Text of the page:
Aspen Log Toddler Bed
I like the design of the country style and the wooden furniture very much.
I also like to spoil my fast 3 year old daughter and see what special things I can do for her.
In the project I did for her, there was a recently completed toddler bed, which became a quick priority since she learned how to climb out of her crib.
I got the logs for free from a neighbor, where the pasture was full of aspen trees.
I used one of the beds I found in my Google search as a design base and sold them online and I had nothing to do with them and they didn\'t even know I used their design, but I think I should praise them.
I \'ve only tried another log furniture project, a crib that I haven\'t finished yet, and it\'s a lot more complicated than the project.
I \'ve learned a lot through trial and error, and I want to say that this is a project that most people can do with a little ambition and access to various tools.
LogsCrib Spring (re-
Down from an old
If you do not have a metal crib spring, you can also use OSB or Batten to support the mattress. )
Original Gorilla Valley eye hook cable (
Or the old pet belt in this case)
Tools: Note: There are a lot of ways to make tenons on the log, there may be several instructable in the method, I will include the tools and methods I use, I am not saying they are the best, or the simplest.
Long and/or long kitchen knives-(
Or other ways to remove bark)Miter Saw (Chop Saw)
Track grinding machine-(
Belt, cylinder grinding wheel)
1/2 Bit2 Bit on Drill2in mortise and flat wing drill Bit January/4in paddle BitCarving KnivesPalm SanderSand paperSemi-
A year ago, when my daughter was too small for the bed, the glossy and clear polyurethane esturdy screwdriverlot of Cargo StrapsI thought of making a log toddler bed, but I know, if made from logs, they need time to dry and treat.
I\'m going to skip cutting the log and peeling the part of the bark, which could be a full description.
Once you have the log, the bark is peeled and there is enough time to dry, you can start the project.
Because I want to re-
Using the springs and mattresses of my daughter\'s crib, I can get the size of the bed from these springs and mattresses.
In this case, the spring is 26x55 inch.
I want my daughter to be able to crawl in and out on her own so I don\'t risk getting her hurt.
So I decided to make it low.
I love the design as it has a place to go in and out but there are still rails to get her in (
The most important thing for my daughter is not to let all her stuffed animal friends and books fall).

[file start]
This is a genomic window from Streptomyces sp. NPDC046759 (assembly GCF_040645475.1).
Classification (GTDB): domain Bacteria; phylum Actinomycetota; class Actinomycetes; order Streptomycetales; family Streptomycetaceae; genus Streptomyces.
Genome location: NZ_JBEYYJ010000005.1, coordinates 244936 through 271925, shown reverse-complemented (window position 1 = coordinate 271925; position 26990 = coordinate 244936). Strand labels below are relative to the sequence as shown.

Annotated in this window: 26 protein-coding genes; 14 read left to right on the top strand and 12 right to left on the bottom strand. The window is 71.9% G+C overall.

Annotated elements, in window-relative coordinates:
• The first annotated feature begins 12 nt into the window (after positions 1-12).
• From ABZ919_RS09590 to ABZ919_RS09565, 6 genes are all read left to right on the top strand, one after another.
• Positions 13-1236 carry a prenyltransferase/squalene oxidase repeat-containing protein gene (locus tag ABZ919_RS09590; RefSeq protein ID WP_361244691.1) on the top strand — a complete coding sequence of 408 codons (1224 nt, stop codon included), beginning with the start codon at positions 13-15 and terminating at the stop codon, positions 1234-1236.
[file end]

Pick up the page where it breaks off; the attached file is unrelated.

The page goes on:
In the crib, she also likes to sleep next to her and feels safe, and now she can still do that.
Log size: about 4-4 posts-
2-5 in diameter\"
24 \"high for pedal 2-
The 30 \"height of the Head2 log is about 3-3.
For the side track 4 log, the diameter is 5 \"and the length is 57\", about 2. 5 -
The diameter of the cross section of the head and pedal is 3 \"and the length is 28\" and the log is about 2. 5 -
Diameter 3 \", 7.
5 \"The spindle length in the footboard4 log is about 2-2.
The diameter is 5 \"and the diameter is 15.
5 \"The spindle length in the headboard 2 logs about 3-3.
The diameter is 5 \", 34.
5 \"The rails8 log is supported on the side for about 2-2.
The diameter is 5 \"and the diameter is 12.
5 \"length of the spindle in the side support Track 2 log about 3-3.
The diameter is 5 \"and the diameter is 12.
5 \"The length of the spindle in the side support Track 2 log is about 2. 5 -
3 \"26 in diameter\" for side support. Now that all the logs are cut to a rough size, it\'s time to make the pedals.
I have a 2 inch d-cutter bit that fits a half inch bit and I use it like a pencil sharpener to make a 2 \"D at each end of the cross part of the pedal
Then I used a 2 \"Forstner drill bit to drill two holes on each of the two corner columns.
These holes are a bit tricky if your logs are not straight, and if possible it\'s better to get logs with both ends at the same angle, even if there is a bow or curve in the middle.
View the picture notes.
On my footboard, the holes drill up from the bottom for about 12 \"and 20 \".
Before trying to do the spindle, it is better to put the two cross parts on the pillar in the corner first.
Once you drill all the cross parts and get them in place, make sure that the pedal is still wide enough that the side rails that connect the headboard and pedal can be attached to the pillars in the corner and still fit the sides of the metal spring.
I forgot that, luckily my work barely stopped ,(
I do have to take them out a bit, not push them into the grave as I drilled them out).
At this point, you can start adding the spindle to the pedal.
Since the bed was for a toddler, I wanted to make sure the spindles were close enough so my daughter\'s head wouldn\'t get stuck.
The building code for the railing is that 4 inch of the balls cannot be placed between the spindle, so I decided to separate my balls by 4 inch.
In order to determine how many spindles you need and where to place them in the cross piece, it is better to find the log you want to use for the spindle.
Get the average diameter of the log and divide it by two to find the radius.
Then you can measure 4 inch from the first corner column, then add the radius of the first spindle, you now have the center point of the first spindle, for the second spindle, you measure from the mark you just made, calculate the radius of the first spindle, plus 4 inch, plus the radius of the second spindle, and then mark the center point of the second spindle.
If your spindle diameter is fairly uniform, then it\'s easy to know roughly how much you need before you start marking on wood.
Using the above method, the spindle may not be centered, and you may need to move the spindle a little back so that the space is less than 4 inch so that the last one is not too close to the post in the other corner.
The process is complicated to explain, but will be quick after you do it once.
To avoid leaving so many marks on the wood, you can place masking tape along the center line of the track so that you can mark and move them without leaving traces on the wood
On my bed, I ended up using a fatter spindle on the foot board and a thinner spindle on the head board, so I have 3 spindles on my foot board, bedside
Once you have marked the bottom rail, you can keep the spindle in place, make sure the spindle is straight up and down, and the marking on the guide rail on the eyeball.